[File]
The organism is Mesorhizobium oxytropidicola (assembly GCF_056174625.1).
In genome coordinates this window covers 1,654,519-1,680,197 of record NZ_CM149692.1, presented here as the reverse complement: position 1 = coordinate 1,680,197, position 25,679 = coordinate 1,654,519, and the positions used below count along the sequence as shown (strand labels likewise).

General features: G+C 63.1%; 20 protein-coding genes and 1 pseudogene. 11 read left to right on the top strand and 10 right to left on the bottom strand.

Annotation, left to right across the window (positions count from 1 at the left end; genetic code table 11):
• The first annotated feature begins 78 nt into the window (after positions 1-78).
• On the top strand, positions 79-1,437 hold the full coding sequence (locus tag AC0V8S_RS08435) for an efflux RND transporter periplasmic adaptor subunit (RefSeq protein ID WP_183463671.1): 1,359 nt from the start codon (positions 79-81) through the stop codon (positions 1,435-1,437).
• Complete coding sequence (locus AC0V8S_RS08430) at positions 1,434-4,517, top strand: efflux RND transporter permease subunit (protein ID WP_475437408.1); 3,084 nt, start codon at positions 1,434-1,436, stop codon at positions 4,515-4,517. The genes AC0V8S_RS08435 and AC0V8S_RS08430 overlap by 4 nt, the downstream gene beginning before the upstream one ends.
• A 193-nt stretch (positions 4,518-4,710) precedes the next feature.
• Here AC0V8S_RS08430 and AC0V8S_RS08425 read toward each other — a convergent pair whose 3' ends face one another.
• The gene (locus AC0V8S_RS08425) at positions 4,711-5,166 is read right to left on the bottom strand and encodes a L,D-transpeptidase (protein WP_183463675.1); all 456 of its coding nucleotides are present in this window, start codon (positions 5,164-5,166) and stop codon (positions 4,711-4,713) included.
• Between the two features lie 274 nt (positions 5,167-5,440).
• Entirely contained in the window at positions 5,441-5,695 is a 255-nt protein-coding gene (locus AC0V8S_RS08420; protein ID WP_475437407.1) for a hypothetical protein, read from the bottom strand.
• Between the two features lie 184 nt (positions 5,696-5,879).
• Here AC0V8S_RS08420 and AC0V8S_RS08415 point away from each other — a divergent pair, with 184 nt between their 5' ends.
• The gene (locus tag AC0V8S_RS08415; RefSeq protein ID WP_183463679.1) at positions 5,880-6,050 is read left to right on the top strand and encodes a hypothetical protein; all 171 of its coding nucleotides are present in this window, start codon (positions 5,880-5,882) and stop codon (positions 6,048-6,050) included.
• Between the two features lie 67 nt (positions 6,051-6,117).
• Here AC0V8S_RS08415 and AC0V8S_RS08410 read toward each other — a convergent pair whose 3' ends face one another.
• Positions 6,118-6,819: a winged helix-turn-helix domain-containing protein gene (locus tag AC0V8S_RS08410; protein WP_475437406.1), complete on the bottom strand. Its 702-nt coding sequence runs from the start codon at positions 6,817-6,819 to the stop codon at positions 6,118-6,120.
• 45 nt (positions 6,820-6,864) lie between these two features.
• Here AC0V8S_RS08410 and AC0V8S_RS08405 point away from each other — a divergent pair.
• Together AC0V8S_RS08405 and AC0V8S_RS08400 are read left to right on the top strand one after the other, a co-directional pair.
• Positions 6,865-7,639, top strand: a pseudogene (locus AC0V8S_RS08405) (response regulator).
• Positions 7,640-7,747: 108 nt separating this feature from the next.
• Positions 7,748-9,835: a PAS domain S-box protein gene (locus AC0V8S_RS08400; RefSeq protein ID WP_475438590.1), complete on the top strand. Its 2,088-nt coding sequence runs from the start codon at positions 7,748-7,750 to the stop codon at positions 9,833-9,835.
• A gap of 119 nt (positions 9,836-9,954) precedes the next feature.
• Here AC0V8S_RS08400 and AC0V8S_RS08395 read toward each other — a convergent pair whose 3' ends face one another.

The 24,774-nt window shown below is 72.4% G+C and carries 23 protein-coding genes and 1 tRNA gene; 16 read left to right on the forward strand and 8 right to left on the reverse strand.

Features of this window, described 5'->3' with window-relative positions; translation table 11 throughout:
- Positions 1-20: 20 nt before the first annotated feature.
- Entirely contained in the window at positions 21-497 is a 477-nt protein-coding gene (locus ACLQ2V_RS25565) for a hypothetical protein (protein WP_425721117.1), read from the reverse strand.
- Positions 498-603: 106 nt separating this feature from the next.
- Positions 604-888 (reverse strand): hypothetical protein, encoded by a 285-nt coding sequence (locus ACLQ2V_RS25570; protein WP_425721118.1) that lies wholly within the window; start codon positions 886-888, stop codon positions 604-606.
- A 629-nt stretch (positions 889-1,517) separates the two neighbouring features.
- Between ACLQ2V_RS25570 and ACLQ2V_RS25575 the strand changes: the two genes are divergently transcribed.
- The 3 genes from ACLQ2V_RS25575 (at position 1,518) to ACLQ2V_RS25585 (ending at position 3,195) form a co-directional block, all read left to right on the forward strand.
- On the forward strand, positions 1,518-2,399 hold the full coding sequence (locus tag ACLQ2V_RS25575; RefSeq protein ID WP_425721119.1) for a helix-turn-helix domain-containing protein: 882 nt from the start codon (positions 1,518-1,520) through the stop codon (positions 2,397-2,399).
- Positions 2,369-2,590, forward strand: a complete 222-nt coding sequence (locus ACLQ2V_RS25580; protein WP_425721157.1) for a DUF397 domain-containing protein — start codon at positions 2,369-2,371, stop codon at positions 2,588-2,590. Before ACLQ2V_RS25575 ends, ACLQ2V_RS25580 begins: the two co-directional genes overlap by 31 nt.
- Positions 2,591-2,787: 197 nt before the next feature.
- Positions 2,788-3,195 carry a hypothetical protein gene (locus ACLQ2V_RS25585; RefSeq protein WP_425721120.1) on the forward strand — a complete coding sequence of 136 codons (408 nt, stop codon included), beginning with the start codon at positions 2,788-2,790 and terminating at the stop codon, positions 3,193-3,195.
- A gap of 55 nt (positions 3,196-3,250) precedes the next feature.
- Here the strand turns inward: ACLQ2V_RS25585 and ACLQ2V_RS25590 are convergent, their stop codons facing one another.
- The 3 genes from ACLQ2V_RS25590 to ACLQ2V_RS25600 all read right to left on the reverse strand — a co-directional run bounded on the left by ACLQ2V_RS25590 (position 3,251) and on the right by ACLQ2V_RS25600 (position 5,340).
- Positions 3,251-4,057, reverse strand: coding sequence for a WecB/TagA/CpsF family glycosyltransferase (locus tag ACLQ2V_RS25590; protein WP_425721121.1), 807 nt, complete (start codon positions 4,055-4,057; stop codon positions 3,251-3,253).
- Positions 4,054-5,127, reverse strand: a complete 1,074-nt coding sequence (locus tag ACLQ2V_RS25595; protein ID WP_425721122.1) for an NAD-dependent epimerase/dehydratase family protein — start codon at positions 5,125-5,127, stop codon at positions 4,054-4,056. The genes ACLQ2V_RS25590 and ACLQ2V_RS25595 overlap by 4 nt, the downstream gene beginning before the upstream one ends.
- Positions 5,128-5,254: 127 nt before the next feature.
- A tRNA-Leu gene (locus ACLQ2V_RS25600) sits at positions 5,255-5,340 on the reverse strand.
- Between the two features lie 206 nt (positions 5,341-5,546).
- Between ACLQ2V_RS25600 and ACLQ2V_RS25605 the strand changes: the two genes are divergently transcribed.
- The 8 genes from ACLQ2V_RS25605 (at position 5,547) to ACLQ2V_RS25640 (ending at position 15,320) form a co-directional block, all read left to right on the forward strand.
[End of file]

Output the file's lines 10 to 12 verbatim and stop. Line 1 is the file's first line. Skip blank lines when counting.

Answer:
• The gene (locus AC0V8S_RS08425) at positions 4,711-5,166 is read right to left on the bottom strand and encodes a L,D-transpeptidase (protein WP_183463675.1); all 456 of its coding nucleotides are present in this window, start codon (positions 5,164-5,166) and stop codon (positions 4,711-4,713) included.
• Between the two features lie 274 nt (positions 5,167-5,440).
• Entirely contained in the window at positions 5,441-5,695 is a 255-nt protein-coding gene (locus AC0V8S_RS08420; protein ID WP_475437407.1) for a hypothetical protein, read from the bottom strand.